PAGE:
Title: Charlie Is My Darling
Director: Peter Whitehead
Reviewed by: Nick Watson
Following The Rolling Stones as they tour Ireland in 1965, Charlie Is My Darling follows the band as they play at the Adelphi Theatre in Dublin and some intimate footage of the band in their hotel rooms. Some great concert footage is paired with equally interesting interviews with the band, including original band leader Brian Jones. Charlie Is My Darling is an early example of fandom and musician celerity from a band who has endured for over 50 years, and spearheaded the British Invasion of the 60's. 24 studio albums later, The Rolling Stones are just as charming and influential as they were back when they began sharing their love of rhythm and blues to hoards of teenagers across the UK.
Clocking in at just over one hour, this is exactly the type of film that any music lover will enjoy, especially if you are a fan of The Stones.
Funny things seem to happen to The Rolling Stones when they perform live, but perhaps it is just the product of early fandom. That is, early rock and roll appropriated by white musicians caused such an uproar of both teenage hormones and excitement that the audience literally didn't know how to contain it. One of the performances in Charlie Is My Darling showcases just that phenomenon: the audience literally jumps over the barriers and begin to attack The Stones, not in a violent way, but just to touch the boys, and get a chance to sing with them. It is similar today when we see the same types of fans fawning over the likes of Bieber, screaming and fainting at the mere sight of their idol.
Charlie Is My Darling is a piece of music and culture history. It hasn't been seen by many people since it was directed by Peter Whitehead, who heavily documented the counterculture revolution in the 60's. Released in 2012, this film is one that will appeal to many a fan of the music, but for those interested in social and culture change by the influence of pop music. When fans are interviewed as to why they like Mick Jagger, or Charlie Watts, they simply answer "I dunno, I just do", or "I like his hair". Asking fans the same question today would garner completely different responses, I am sure. But seeing those youth of the 60's respond this way is endearing, they loved the band, but just couldn't express why.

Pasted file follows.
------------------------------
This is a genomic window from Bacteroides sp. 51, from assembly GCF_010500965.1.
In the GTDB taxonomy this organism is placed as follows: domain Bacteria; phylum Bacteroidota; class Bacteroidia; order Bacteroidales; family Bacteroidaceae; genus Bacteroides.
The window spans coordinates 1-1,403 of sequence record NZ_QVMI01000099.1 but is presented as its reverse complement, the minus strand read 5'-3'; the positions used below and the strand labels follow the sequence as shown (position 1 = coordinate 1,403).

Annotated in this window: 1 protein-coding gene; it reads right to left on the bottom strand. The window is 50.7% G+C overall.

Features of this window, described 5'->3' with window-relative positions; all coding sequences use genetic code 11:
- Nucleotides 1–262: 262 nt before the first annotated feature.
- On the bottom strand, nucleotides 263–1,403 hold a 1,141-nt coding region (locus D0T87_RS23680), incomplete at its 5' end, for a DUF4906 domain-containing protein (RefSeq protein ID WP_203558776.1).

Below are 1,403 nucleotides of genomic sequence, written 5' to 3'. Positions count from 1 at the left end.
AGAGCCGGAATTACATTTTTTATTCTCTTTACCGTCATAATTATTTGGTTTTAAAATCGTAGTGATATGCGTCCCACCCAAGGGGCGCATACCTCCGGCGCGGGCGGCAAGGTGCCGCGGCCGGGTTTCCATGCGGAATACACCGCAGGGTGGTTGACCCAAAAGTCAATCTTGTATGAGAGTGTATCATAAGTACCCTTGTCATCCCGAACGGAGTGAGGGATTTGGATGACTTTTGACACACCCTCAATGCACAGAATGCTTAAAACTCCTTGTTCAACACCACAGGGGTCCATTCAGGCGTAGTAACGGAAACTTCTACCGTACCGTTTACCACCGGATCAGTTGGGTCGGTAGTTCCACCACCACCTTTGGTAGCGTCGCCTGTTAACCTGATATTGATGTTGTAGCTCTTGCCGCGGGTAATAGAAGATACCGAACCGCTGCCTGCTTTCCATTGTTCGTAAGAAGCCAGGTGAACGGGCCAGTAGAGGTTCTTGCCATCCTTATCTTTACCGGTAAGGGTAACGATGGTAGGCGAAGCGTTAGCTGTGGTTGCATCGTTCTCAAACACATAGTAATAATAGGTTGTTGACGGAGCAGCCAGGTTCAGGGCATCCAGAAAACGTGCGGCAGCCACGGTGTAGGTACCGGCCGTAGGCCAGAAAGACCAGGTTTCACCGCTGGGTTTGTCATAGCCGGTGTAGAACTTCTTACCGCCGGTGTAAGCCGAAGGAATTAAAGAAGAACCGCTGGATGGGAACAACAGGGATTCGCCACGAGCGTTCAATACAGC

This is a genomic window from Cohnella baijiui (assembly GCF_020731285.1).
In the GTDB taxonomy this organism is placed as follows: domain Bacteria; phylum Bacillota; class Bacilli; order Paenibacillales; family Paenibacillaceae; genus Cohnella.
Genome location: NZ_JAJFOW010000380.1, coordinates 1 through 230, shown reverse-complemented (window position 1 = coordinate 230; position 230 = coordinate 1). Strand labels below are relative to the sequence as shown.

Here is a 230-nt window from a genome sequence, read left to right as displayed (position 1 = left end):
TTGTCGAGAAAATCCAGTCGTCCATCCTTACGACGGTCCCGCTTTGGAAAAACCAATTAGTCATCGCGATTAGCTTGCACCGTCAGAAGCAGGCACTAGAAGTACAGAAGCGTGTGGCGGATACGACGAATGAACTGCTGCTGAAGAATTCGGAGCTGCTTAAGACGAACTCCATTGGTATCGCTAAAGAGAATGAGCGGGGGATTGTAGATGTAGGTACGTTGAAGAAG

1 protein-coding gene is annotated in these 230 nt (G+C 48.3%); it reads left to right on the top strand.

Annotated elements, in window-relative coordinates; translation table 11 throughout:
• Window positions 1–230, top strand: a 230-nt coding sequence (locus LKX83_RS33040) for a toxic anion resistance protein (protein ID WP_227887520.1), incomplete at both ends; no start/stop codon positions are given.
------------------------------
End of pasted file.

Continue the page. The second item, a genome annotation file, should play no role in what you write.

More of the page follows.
The film does offer a bit of insight into the personalities of Jagger and the boys, but as usual, very little about Charlie Watts, the famously out of the spotlight band member. The boys reflect on their own stardom with a humble sense of self, but with just the right amount of ego coming though. After all, they are The Stones.
You won't walk away from Charlie Is My Darling having learned brand new information about the band, or hear unreleased tracks (although hearing Jagger sing a la Elvis Presley, and Fats Domino's "Blueberry Hill" is quite charming). But you will see the early beginnings of fandom from teenagers who began a revolution we can all be thankful for. This is the type of history that will appeal to music fans and those fascinated by popular culture.